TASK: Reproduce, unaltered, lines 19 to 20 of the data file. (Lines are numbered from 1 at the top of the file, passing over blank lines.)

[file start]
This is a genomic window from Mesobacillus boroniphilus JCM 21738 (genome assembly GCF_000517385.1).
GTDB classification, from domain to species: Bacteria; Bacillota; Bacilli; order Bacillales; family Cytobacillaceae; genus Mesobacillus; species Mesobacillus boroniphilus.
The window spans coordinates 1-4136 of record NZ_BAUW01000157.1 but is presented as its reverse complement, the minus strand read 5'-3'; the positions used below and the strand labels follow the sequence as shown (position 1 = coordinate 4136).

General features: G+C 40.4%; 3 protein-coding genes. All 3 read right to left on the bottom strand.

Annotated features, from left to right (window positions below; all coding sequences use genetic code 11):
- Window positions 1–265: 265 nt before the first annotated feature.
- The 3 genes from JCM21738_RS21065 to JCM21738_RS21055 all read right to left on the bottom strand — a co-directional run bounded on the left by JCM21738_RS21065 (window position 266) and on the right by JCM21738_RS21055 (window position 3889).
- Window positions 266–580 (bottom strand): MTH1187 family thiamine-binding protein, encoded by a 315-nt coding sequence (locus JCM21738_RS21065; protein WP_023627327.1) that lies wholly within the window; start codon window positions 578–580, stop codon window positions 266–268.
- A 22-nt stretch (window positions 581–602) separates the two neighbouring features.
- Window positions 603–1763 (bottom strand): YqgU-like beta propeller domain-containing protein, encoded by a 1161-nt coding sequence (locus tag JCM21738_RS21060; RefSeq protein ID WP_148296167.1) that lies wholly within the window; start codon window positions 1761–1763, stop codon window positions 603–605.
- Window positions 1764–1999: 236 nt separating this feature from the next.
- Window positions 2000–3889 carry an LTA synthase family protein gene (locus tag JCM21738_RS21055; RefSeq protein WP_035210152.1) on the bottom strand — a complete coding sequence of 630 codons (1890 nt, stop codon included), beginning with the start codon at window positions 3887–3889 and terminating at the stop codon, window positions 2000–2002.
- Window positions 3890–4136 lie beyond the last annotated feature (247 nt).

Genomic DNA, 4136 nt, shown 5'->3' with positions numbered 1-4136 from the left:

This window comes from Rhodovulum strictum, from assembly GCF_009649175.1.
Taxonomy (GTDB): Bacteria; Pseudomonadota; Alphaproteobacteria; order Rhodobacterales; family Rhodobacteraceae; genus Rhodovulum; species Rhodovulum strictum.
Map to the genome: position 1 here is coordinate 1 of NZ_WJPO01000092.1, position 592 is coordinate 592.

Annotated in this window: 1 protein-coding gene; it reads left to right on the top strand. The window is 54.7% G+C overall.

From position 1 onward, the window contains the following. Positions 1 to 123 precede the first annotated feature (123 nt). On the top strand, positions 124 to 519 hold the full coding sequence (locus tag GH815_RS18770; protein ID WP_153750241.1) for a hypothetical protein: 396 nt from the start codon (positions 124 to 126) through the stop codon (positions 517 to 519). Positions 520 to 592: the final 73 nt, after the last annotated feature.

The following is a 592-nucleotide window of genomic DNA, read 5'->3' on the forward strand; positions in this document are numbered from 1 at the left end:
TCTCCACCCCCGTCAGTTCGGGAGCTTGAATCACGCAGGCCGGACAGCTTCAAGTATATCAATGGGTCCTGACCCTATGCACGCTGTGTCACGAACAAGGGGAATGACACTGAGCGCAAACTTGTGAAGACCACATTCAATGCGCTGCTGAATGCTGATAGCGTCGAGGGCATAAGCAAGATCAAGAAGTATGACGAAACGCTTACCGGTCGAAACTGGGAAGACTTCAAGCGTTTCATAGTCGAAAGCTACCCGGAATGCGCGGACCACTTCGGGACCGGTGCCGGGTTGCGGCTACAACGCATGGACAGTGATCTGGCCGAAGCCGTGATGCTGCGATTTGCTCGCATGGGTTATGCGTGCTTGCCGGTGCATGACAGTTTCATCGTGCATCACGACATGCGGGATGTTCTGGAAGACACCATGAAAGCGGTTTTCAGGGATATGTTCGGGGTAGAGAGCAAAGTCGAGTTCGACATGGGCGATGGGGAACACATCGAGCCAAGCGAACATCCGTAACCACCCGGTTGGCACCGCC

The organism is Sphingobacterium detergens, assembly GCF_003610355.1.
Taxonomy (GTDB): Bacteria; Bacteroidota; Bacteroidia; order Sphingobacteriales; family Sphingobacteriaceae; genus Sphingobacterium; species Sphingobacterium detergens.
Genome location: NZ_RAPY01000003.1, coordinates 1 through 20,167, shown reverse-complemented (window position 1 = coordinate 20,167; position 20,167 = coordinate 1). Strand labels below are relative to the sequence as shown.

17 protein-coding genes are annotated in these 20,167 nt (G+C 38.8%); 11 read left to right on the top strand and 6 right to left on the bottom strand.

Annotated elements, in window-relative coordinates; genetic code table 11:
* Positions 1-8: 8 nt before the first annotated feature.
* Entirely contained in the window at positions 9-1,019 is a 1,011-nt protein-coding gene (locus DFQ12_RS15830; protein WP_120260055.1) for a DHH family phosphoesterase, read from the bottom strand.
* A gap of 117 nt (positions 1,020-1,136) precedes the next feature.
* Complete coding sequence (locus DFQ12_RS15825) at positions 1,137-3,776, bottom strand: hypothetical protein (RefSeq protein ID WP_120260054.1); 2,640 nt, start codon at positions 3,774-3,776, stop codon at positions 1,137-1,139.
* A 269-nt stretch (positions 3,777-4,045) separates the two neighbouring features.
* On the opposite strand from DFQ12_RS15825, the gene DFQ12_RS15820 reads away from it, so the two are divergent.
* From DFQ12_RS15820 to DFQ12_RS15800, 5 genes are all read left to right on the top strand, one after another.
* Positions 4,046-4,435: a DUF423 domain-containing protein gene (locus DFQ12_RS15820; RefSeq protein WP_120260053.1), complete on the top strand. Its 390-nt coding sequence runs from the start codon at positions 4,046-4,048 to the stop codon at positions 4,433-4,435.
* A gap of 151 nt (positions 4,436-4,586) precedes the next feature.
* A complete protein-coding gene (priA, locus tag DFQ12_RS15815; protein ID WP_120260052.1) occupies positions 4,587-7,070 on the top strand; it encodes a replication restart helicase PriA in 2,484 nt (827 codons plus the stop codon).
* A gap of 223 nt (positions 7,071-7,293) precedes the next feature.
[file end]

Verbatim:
From position 1 onward, the window contains the following. Positions 1 to 123 precede the first annotated feature (123 nt). On the top strand, positions 124 to 519 hold the full coding sequence (locus tag GH815_RS18770; protein ID WP_153750241.1) for a hypothetical protein: 396 nt from the start codon (positions 124 to 126) through the stop codon (positions 517 to 519). Positions 520 to 592: the final 73 nt, after the last annotated feature.

The following is a 592-nucleotide window of genomic DNA, read 5'->3' on the forward strand; positions in this document are numbered from 1 at the left end: